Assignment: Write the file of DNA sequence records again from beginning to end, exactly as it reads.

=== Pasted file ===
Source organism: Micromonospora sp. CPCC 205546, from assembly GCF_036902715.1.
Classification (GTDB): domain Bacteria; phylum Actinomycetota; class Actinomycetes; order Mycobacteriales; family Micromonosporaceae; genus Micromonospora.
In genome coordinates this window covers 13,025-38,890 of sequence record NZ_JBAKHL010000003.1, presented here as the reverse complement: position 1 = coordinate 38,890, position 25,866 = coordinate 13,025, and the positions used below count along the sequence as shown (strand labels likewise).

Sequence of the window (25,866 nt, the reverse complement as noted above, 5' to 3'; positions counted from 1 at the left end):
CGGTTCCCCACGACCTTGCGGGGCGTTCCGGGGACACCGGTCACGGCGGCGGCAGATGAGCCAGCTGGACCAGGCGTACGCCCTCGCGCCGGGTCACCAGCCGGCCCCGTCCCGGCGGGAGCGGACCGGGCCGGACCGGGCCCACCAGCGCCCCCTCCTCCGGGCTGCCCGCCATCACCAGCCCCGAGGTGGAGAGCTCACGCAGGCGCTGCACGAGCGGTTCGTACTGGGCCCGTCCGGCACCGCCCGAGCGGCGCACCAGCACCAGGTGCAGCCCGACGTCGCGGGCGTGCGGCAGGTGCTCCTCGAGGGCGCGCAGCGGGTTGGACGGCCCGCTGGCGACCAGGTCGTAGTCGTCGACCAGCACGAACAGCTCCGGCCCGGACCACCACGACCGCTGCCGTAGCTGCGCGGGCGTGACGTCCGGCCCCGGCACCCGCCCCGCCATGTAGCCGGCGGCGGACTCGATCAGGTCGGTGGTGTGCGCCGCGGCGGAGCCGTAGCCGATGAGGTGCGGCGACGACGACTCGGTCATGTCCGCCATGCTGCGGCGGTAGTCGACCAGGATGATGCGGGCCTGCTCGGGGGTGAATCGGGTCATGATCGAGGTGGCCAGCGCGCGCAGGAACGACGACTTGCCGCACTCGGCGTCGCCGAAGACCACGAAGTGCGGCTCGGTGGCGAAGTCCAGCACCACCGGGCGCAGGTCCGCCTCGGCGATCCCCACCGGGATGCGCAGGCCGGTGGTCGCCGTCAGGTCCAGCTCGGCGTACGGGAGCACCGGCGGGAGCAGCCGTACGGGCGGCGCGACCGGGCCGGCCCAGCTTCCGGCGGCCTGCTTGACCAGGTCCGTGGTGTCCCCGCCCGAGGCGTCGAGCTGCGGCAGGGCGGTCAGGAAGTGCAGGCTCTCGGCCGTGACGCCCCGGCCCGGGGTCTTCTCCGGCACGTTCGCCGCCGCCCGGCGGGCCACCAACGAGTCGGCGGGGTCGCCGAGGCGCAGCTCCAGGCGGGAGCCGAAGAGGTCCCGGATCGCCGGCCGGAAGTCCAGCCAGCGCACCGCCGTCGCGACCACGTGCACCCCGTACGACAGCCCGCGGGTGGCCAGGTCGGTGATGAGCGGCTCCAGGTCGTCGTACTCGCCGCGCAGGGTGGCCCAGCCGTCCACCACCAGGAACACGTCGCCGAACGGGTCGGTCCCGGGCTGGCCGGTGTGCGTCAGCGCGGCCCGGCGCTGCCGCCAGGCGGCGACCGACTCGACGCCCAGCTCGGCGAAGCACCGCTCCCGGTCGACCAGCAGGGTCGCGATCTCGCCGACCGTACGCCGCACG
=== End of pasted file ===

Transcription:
Source organism: Micromonospora sp. CPCC 205546, from assembly GCF_036902715.1.
Classification (GTDB): domain Bacteria; phylum Actinomycetota; class Actinomycetes; order Mycobacteriales; family Micromonosporaceae; genus Micromonospora.
In genome coordinates this window covers 13,025-38,890 of sequence record NZ_JBAKHL010000003.1, presented here as the reverse complement: position 1 = coordinate 38,890, position 25,866 = coordinate 13,025, and the positions used below count along the sequence as shown (strand labels likewise).

Sequence of the window (25,866 nt, the reverse complement as noted above, 5' to 3'; positions counted from 1 at the left end):
CGGTTCCCCACGACCTTGCGGGGCGTTCCGGGGACACCGGTCACGGCGGCGGCAGATGAGCCAGCTGGACCAGGCGTACGCCCTCGCGCCGGGTCACCAGCCGGCCCCGTCCCGGCGGGAGCGGACCGGGCCGGACCGGGCCCACCAGCGCCCCCTCCTCCGGGCTGCCCGCCATCACCAGCCCCGAGGTGGAGAGCTCACGCAGGCGCTGCACGAGCGGTTCGTACTGGGCCCGTCCGGCACCGCCCGAGCGGCGCACCAGCACCAGGTGCAGCCCGACGTCGCGGGCGTGCGGCAGGTGCTCCTCGAGGGCGCGCAGCGGGTTGGACGGCCCGCTGGCGACCAGGTCGTAGTCGTCGACCAGCACGAACAGCTCCGGCCCGGACCACCACGACCGCTGCCGTAGCTGCGCGGGCGTGACGTCCGGCCCCGGCACCCGCCCCGCCATGTAGCCGGCGGCGGACTCGATCAGGTCGGTGGTGTGCGCCGCGGCGGAGCCGTAGCCGATGAGGTGCGGCGACGACGACTCGGTCATGTCCGCCATGCTGCGGCGGTAGTCGACCAGGATGATGCGGGCCTGCTCGGGGGTGAATCGGGTCATGATCGAGGTGGCCAGCGCGCGCAGGAACGACGACTTGCCGCACTCGGCGTCGCCGAAGACCACGAAGTGCGGCTCGGTGGCGAAGTCCAGCACCACCGGGCGCAGGTCCGCCTCGGCGATCCCCACCGGGATGCGCAGGCCGGTGGTCGCCGTCAGGTCCAGCTCGGCGTACGGGAGCACCGGCGGGAGCAGCCGTACGGGCGGCGCGACCGGGCCGGCCCAGCTTCCGGCGGCCTGCTTGACCAGGTCCGTGGTGTCCCCGCCCGAGGCGTCGAGCTGCGGCAGGGCGGTCAGGAAGTGCAGGCTCTCGGCCGTGACGCCCCGGCCCGGGGTCTTCTCCGGCACGTTCGCCGCCGCCCGGCGGGCCACCAACGAGTCGGCGGGGTCGCCGAGGCGCAGCTCCAGGCGGGAGCCGAAGAGGTCCCGGATCGCCGGCCGGAAGTCCAGCCAGCGCACCGCCGTCGCGACCACGTGCACCCCGTACGACAGCCCGCGGGTGGCCAGGTCGGTGATGAGCGGCTCCAGGTCGTCGTACTCGCCGCGCAGGGTGGCCCAGCCGTCCACCACCAGGAACACGTCGCCGAACGGGTCGGTCCCGGGCTGGCCGGTGTGCGTCAGCGCGGCCCGGCGCTGCCGCCAGGCGGCGACCGACTCGACGCCCAGCTCGGCGAAGCACCGCTCCCGGTCGACCAGCAGGGTCGCGATCTCGCCGACCGTACGCCGCACG